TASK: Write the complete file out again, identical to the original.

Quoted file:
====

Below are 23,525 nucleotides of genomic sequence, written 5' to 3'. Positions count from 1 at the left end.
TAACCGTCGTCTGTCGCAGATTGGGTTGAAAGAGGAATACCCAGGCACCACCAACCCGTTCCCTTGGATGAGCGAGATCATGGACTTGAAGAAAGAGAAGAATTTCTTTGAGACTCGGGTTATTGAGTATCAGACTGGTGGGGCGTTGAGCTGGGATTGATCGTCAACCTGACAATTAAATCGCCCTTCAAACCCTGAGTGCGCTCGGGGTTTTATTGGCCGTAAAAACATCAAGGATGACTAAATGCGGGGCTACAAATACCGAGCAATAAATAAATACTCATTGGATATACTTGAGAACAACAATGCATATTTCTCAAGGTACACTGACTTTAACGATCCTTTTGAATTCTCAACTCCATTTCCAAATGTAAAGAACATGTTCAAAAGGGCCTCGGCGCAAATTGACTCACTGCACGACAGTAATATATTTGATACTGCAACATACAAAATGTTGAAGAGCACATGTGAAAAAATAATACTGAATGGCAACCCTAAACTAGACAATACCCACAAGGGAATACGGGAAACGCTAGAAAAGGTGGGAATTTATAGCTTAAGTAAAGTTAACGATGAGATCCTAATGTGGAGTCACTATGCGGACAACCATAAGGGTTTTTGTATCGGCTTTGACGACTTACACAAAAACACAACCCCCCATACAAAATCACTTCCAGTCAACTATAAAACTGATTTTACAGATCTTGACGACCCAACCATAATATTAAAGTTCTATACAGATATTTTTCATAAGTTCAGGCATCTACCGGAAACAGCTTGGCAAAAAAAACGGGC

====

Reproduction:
Below are 23,525 nucleotides of genomic sequence, written 5' to 3'. Positions count from 1 at the left end.
TAACCGTCGTCTGTCGCAGATTGGGTTGAAAGAGGAATACCCAGGCACCACCAACCCGTTCCCTTGGATGAGCGAGATCATGGACTTGAAGAAAGAGAAGAATTTCTTTGAGACTCGGGTTATTGAGTATCAGACTGGTGGGGCGTTGAGCTGGGATTGATCGTCAACCTGACAATTAAATCGCCCTTCAAACCCTGAGTGCGCTCGGGGTTTTATTGGCCGTAAAAACATCAAGGATGACTAAATGCGGGGCTACAAATACCGAGCAATAAATAAATACTCATTGGATATACTTGAGAACAACAATGCATATTTCTCAAGGTACACTGACTTTAACGATCCTTTTGAATTCTCAACTCCATTTCCAAATGTAAAGAACATGTTCAAAAGGGCCTCGGCGCAAATTGACTCACTGCACGACAGTAATATATTTGATACTGCAACATACAAAATGTTGAAGAGCACATGTGAAAAAATAATACTGAATGGCAACCCTAAACTAGACAATACCCACAAGGGAATACGGGAAACGCTAGAAAAGGTGGGAATTTATAGCTTAAGTAAAGTTAACGATGAGATCCTAATGTGGAGTCACTATGCGGACAACCATAAGGGTTTTTGTATCGGCTTTGACGACTTACACAAAAACACAACCCCCCATACAAAATCACTTCCAGTCAACTATAAAACTGATTTTACAGATCTTGACGACCCAACCATAATATTAAAGTTCTATACAGATATTTTTCATAAGTTCAGGCATCTACCGGAAACAGCTTGGCAAAAAAAACGGGC